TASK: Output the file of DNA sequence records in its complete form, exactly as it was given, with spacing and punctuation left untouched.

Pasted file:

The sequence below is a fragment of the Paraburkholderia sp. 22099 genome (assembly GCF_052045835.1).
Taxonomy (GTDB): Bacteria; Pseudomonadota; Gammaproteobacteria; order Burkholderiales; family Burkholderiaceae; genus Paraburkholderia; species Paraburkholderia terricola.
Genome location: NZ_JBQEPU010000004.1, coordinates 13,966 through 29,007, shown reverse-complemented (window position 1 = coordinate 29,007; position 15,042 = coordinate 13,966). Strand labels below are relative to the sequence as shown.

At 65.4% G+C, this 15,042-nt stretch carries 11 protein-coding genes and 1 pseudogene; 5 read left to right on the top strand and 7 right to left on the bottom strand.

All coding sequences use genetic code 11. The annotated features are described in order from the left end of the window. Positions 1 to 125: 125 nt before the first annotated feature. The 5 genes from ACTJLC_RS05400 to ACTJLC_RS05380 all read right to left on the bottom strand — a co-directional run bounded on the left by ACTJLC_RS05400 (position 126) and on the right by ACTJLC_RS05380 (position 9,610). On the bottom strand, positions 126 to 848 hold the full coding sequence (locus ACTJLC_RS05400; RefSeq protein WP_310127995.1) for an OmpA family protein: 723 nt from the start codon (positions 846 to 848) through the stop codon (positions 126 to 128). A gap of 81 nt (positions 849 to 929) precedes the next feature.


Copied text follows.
The sequence below is a fragment of the Paraburkholderia sp. 22099 genome (assembly GCF_052045835.1).
Taxonomy (GTDB): Bacteria; Pseudomonadota; Gammaproteobacteria; order Burkholderiales; family Burkholderiaceae; genus Paraburkholderia; species Paraburkholderia terricola.
Genome location: NZ_JBQEPU010000004.1, coordinates 13,966 through 29,007, shown reverse-complemented (window position 1 = coordinate 29,007; position 15,042 = coordinate 13,966). Strand labels below are relative to the sequence as shown.

At 65.4% G+C, this 15,042-nt stretch carries 11 protein-coding genes and 1 pseudogene; 5 read left to right on the top strand and 7 right to left on the bottom strand.

All coding sequences use genetic code 11. The annotated features are described in order from the left end of the window. Positions 1 to 125: 125 nt before the first annotated feature. The 5 genes from ACTJLC_RS05400 to ACTJLC_RS05380 all read right to left on the bottom strand — a co-directional run bounded on the left by ACTJLC_RS05400 (position 126) and on the right by ACTJLC_RS05380 (position 9,610). On the bottom strand, positions 126 to 848 hold the full coding sequence (locus ACTJLC_RS05400; RefSeq protein WP_310127995.1) for an OmpA family protein: 723 nt from the start codon (positions 846 to 848) through the stop codon (positions 126 to 128). A gap of 81 nt (positions 849 to 929) precedes the next feature.